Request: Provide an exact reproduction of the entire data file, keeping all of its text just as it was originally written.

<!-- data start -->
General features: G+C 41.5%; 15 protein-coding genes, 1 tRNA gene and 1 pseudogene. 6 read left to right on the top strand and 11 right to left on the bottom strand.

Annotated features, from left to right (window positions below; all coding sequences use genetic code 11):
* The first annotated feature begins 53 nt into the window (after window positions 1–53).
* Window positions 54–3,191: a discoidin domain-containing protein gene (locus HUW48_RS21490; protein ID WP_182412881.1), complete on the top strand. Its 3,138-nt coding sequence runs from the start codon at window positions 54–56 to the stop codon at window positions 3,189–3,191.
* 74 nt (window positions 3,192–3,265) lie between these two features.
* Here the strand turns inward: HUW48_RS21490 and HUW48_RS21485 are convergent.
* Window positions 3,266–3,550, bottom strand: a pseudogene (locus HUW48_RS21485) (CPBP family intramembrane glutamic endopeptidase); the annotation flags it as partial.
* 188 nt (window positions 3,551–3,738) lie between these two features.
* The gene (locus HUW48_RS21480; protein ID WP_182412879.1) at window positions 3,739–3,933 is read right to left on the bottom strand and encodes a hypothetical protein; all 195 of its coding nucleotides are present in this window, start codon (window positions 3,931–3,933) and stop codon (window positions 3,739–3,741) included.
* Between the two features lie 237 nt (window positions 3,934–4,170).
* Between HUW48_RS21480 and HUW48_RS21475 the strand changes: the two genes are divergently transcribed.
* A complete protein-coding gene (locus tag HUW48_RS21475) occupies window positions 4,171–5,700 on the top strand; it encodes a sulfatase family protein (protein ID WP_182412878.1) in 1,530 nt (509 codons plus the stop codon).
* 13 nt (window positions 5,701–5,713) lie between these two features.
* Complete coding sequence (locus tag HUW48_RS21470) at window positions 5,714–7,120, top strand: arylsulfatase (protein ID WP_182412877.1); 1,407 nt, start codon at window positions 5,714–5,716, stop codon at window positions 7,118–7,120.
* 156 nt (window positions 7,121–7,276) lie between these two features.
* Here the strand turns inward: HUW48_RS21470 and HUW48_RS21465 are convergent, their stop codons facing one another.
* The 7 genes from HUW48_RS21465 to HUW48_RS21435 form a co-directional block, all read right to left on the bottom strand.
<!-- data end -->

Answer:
General features: G+C 41.5%; 15 protein-coding genes, 1 tRNA gene and 1 pseudogene. 6 read left to right on the top strand and 11 right to left on the bottom strand.

Annotated features, from left to right (window positions below; all coding sequences use genetic code 11):
* The first annotated feature begins 53 nt into the window (after window positions 1–53).
* Window positions 54–3,191: a discoidin domain-containing protein gene (locus HUW48_RS21490; protein ID WP_182412881.1), complete on the top strand. Its 3,138-nt coding sequence runs from the start codon at window positions 54–56 to the stop codon at window positions 3,189–3,191.
* 74 nt (window positions 3,192–3,265) lie between these two features.
* Here the strand turns inward: HUW48_RS21490 and HUW48_RS21485 are convergent.
* Window positions 3,266–3,550, bottom strand: a pseudogene (locus HUW48_RS21485) (CPBP family intramembrane glutamic endopeptidase); the annotation flags it as partial.
* 188 nt (window positions 3,551–3,738) lie between these two features.
* The gene (locus HUW48_RS21480; protein ID WP_182412879.1) at window positions 3,739–3,933 is read right to left on the bottom strand and encodes a hypothetical protein; all 195 of its coding nucleotides are present in this window, start codon (window positions 3,931–3,933) and stop codon (window positions 3,739–3,741) included.
* Between the two features lie 237 nt (window positions 3,934–4,170).
* Between HUW48_RS21480 and HUW48_RS21475 the strand changes: the two genes are divergently transcribed.
* A complete protein-coding gene (locus tag HUW48_RS21475) occupies window positions 4,171–5,700 on the top strand; it encodes a sulfatase family protein (protein ID WP_182412878.1) in 1,530 nt (509 codons plus the stop codon).
* 13 nt (window positions 5,701–5,713) lie between these two features.
* Complete coding sequence (locus tag HUW48_RS21470) at window positions 5,714–7,120, top strand: arylsulfatase (protein ID WP_182412877.1); 1,407 nt, start codon at window positions 5,714–5,716, stop codon at window positions 7,118–7,120.
* 156 nt (window positions 7,121–7,276) lie between these two features.
* Here the strand turns inward: HUW48_RS21470 and HUW48_RS21465 are convergent, their stop codons facing one another.
* The 7 genes from HUW48_RS21465 to HUW48_RS21435 form a co-directional block, all read right to left on the bottom strand.